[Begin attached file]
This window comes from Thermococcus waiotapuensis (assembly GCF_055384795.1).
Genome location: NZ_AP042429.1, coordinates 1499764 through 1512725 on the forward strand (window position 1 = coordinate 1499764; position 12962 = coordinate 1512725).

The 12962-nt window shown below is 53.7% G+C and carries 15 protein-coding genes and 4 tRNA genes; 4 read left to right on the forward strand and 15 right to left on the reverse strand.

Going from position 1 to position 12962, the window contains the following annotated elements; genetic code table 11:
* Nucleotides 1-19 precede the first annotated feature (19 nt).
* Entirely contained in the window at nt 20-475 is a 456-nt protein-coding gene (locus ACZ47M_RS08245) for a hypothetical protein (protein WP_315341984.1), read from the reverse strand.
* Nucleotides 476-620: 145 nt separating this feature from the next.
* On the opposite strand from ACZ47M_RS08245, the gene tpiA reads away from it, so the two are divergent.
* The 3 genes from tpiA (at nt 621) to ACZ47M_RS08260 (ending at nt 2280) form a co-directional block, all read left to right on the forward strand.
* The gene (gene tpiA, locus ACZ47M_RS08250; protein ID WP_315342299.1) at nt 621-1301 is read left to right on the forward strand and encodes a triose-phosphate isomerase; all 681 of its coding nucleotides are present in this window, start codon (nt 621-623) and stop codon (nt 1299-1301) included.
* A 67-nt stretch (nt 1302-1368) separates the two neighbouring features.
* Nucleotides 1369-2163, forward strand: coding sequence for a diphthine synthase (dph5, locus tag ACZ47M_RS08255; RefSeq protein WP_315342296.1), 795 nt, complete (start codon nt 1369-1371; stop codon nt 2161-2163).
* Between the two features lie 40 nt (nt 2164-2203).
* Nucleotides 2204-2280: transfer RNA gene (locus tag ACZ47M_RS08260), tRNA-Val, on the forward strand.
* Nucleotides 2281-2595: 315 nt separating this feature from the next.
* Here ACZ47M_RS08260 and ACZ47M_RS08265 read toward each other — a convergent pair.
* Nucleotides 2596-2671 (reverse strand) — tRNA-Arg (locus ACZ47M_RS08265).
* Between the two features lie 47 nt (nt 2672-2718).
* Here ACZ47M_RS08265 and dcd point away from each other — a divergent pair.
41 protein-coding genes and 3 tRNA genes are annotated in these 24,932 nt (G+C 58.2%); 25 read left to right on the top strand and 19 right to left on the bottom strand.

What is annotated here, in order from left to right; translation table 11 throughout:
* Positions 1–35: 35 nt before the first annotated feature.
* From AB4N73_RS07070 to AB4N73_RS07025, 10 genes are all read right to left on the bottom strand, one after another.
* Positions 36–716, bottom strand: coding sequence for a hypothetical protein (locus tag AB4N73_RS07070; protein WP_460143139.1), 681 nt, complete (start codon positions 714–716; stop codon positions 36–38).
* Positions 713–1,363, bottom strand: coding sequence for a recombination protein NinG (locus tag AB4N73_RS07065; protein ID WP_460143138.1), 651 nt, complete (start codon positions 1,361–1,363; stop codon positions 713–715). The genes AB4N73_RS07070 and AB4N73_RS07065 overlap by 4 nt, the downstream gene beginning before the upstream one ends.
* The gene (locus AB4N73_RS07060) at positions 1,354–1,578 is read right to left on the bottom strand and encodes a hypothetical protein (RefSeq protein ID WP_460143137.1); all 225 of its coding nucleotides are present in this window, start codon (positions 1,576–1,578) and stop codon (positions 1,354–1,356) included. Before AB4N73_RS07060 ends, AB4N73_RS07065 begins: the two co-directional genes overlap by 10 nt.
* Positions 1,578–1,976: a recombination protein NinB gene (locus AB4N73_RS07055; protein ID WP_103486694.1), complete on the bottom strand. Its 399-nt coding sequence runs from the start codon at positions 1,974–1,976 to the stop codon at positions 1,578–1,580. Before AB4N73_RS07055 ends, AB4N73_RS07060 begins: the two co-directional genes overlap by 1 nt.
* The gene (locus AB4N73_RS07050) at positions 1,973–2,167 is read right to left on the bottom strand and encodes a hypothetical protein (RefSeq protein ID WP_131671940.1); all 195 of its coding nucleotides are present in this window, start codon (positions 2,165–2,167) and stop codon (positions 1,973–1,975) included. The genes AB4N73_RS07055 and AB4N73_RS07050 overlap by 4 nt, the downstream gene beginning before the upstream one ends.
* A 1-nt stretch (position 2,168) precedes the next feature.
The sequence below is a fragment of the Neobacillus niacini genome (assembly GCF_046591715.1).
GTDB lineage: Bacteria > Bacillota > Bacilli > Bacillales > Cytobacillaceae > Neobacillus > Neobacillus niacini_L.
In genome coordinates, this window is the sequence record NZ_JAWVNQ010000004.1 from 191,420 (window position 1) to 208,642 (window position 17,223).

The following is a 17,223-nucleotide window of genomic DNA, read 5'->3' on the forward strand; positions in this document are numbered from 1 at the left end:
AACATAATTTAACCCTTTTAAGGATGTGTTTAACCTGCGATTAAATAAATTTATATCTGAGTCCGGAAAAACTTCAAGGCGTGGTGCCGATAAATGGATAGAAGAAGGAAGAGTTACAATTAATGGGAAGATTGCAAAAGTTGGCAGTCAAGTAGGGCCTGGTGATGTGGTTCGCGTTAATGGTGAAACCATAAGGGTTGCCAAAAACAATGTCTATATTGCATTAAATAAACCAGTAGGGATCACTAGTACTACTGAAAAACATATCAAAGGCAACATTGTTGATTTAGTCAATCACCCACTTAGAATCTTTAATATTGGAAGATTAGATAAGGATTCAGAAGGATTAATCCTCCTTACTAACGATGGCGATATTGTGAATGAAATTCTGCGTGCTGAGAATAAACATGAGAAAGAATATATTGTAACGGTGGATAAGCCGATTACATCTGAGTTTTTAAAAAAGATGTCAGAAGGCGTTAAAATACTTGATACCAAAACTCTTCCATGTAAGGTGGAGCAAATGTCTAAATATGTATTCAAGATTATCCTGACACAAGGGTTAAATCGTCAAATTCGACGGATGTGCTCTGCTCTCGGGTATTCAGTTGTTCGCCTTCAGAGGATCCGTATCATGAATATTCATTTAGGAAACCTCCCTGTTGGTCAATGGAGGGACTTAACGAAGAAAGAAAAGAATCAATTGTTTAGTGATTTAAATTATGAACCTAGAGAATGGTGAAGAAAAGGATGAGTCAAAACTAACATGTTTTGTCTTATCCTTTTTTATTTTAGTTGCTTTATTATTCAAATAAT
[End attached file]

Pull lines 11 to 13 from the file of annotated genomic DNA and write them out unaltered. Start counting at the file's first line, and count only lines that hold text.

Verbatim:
* A 67-nt stretch (nt 1302-1368) separates the two neighbouring features.
* Nucleotides 1369-2163, forward strand: coding sequence for a diphthine synthase (dph5, locus tag ACZ47M_RS08255; RefSeq protein WP_315342296.1), 795 nt, complete (start codon nt 1369-1371; stop codon nt 2161-2163).
* Between the two features lie 40 nt (nt 2164-2203).